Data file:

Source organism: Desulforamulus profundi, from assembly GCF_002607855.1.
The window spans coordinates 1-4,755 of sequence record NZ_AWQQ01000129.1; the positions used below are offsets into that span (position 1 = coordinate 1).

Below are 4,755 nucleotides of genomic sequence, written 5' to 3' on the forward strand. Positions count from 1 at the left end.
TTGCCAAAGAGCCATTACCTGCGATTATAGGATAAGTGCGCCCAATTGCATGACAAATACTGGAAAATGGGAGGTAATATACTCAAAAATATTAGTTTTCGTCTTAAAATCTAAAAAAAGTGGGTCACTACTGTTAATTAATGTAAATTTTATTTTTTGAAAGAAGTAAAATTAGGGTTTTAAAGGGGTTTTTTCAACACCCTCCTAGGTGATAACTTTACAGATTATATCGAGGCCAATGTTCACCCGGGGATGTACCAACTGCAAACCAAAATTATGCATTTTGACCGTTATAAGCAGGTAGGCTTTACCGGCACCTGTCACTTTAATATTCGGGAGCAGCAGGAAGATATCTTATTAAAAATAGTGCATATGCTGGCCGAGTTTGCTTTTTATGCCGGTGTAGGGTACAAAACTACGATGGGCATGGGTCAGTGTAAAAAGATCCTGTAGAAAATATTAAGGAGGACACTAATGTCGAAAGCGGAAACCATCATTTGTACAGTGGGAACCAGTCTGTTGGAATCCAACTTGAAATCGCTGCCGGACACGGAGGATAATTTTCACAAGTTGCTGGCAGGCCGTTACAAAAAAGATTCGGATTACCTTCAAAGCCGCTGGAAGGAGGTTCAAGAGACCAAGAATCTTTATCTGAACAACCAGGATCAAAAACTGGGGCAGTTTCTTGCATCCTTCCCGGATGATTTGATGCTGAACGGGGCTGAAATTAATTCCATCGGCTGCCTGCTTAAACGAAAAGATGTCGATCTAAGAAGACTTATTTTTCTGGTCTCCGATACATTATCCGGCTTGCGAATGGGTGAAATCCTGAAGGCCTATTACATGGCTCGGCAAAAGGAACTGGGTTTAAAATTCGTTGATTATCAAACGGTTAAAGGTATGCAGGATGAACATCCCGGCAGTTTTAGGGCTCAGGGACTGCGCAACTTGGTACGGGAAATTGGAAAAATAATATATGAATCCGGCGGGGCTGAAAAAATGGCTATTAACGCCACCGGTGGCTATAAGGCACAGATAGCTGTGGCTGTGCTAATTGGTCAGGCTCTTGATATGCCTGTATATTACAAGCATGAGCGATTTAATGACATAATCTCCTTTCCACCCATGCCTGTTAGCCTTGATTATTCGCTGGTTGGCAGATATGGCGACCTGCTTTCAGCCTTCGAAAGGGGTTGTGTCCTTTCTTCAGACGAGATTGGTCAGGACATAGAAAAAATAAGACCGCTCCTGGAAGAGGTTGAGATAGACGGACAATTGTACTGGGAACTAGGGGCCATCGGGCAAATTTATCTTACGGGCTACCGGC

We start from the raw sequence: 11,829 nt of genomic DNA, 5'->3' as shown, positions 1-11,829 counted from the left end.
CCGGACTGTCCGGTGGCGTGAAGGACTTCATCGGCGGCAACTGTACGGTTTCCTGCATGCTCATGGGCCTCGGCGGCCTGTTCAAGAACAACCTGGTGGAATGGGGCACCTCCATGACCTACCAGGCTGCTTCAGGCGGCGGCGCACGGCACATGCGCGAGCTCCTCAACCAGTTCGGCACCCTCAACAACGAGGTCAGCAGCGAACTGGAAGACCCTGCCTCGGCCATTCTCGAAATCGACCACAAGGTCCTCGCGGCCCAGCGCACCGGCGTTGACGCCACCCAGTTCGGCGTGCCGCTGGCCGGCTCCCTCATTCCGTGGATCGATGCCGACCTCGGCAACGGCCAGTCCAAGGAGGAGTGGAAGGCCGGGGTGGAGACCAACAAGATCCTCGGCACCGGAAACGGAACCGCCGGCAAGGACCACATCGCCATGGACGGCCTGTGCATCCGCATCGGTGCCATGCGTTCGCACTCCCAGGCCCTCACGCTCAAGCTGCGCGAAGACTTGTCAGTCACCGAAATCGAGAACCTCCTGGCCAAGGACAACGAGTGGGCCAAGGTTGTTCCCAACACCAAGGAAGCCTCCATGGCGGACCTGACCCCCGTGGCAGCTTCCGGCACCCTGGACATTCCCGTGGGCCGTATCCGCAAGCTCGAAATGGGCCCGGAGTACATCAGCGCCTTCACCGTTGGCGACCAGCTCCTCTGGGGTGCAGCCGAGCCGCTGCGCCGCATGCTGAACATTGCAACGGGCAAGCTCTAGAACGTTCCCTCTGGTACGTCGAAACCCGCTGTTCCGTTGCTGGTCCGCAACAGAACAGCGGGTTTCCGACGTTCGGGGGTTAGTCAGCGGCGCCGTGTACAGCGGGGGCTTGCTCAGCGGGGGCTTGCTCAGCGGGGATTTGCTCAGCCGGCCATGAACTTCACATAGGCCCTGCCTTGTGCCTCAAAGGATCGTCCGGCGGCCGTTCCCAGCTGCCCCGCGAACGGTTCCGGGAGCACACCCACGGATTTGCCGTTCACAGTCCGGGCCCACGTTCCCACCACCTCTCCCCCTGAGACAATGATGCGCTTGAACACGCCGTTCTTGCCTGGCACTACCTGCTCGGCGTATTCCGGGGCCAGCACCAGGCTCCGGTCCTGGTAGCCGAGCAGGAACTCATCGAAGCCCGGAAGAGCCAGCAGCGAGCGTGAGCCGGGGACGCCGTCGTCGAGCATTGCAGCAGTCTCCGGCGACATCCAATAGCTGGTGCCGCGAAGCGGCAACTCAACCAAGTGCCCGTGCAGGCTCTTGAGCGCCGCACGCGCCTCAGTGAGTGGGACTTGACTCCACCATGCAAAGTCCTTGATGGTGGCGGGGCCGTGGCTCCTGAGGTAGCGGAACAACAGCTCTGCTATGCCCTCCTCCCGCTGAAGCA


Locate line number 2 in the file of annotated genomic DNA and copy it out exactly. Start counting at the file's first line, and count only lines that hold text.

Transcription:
The window spans coordinates 1-4,755 of sequence record NZ_AWQQ01000129.1; the positions used below are offsets into that span (position 1 = coordinate 1).